A “qashaqshi” posted a “new and guaranteed” map for human smuggling on the Internet, used for smuggling “more than a meal.” In the Iraqi dialect, “qashaqshi” means smuggler, and the smuggler’s map begins in Madrid: “Take the metro to the city center, then a bus to the city of Granada, and from there cross the sea on a rubber dinghy for $1,200, or on a tourist yacht for $2,400. After crossing, turn yourself in in Morocco, and they will hit you with deportation documents. Take a taxi to the Algerian border and get on a train to the Sinai in Egypt. Then take a taxi to the Jordanian border and a bus will bring you through Trebil in Iraq. Finish the trip by bicycle to a Baghdad car park, turning yourself in in the al-Alawi district. The authorities will question you and transfer you to Camp Zora. They allocate a salary of $500 to you, a habitation and residency, and double your salary after a year. Take up permanent residency, and you become entitled to family reunification. The timeline for obtaining citizenship is between five and seven years.”

If this is an Iraqi wisecrack, then the throngs of Syrian and Iraqi immigrants crossing the straits of the Mediterranean are a festival. Fingers are raised in signs of victory, and veiled women blow kisses to the TV cameras. Then you see the elderly with their crutches, and the border guards kicking them, and bloodied faces, and parents running, carrying their infant children through the fumes of tear gas canisters. They burst onto trains through the windows and sleep on the side of the road, or in the courtyards of the stations. Some Syrian travelers jump from rubber dinghies in T-shirts and shorts, sending pictures with their cell phones to their parents at home: “We’ve arrived, thank God!” They rendezvous with friends who have come before them to Greece, Macedonia, Serbia and Hungary.

The Islamic State is not the first to labor in the work of displacing millions; rather, more than 30 countries preceded it when they invaded Iraq and Afghanistan, destroyed Syria and Libya, and utterly plundered Palestine. If refugees were distributed according to each country’s responsibility for the disaster of global migration, the share of the United States would be the greatest, followed by Britain, France, Italy, the Netherlands, Denmark, Poland, Hungary and other allied countries. These wars have displaced 60 million people, half of them children, with 11 million of them displaced within their own countries, according to a report by the United Nations High Commissioner for Refugees. And Hungary, which was a training center for the Iraqi invasion forces in 2003, is currently setting up metal fences to protect Europe from the 14 million people displaced last year, most of whom can neither return to their homes nor settle permanently anywhere.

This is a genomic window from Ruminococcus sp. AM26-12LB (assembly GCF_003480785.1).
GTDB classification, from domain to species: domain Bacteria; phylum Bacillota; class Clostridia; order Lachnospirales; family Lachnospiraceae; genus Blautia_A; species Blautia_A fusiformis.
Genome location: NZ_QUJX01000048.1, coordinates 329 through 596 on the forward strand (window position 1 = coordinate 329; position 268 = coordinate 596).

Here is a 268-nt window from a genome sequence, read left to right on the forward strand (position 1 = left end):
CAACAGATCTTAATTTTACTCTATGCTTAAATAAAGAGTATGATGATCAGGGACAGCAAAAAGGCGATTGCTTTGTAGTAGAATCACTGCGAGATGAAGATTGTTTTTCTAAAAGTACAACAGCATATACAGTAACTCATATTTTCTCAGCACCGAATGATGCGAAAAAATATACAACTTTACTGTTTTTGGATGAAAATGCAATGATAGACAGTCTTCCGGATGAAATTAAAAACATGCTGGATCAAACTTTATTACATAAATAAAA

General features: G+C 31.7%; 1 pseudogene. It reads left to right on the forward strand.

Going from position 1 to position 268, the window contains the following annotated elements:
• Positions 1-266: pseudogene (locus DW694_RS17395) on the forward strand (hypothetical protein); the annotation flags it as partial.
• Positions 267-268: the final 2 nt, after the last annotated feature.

The global war over immigration is a “boomerang effect,” a phenomenon described by the French philosopher Michel Foucault:

“It should never be forgotten that while colonization, with its techniques and its political and juridical weapons, obviously transported European models to other continents, it also had a considerable boomerang effect on the mechanisms of power in the West, and on the apparatuses, institutions and techniques of power.

“Western security and military doctrine is being rapidly reimagined in ways that dramatically blur the juridical and operational separation between policing, intelligence and the military; distinctions between war and peace; and those between local, national and global operations.”

British academic Stephen Graham says this in his book “Cities under Siege,” also saying that terrorist attacks by groups and nations “demonstrate that asymmetric warfare is the vehicle for political violence across transnational spaces. More and more, contemporary warfare takes place in supermarkets, tower blocks, subway tunnels and industrial districts rather than open fields, jungles or deserts.”

The “global immigrant war” has entered a new phase in the United States, a nation founded by immigrants. Presidential candidate Donald Trump’s insults toward Mexican immigrants and his demand that 11 million Mexicans be returned to their country are not electoral propaganda but the perpetual ideology of the “Clash of Civilizations,” which Samuel Huntington expanded on in his new book “Who Are We: The Challenges to America’s National Identity.” In it, he states that “the fabric of American power and national identity are threatened not only by international Islamic terrorism, but by nonwhites, and by Latin American groups in particular, which colonize and control the cities of the United States.”*

*Editor’s note: Correctly translated, this quote could not be verified.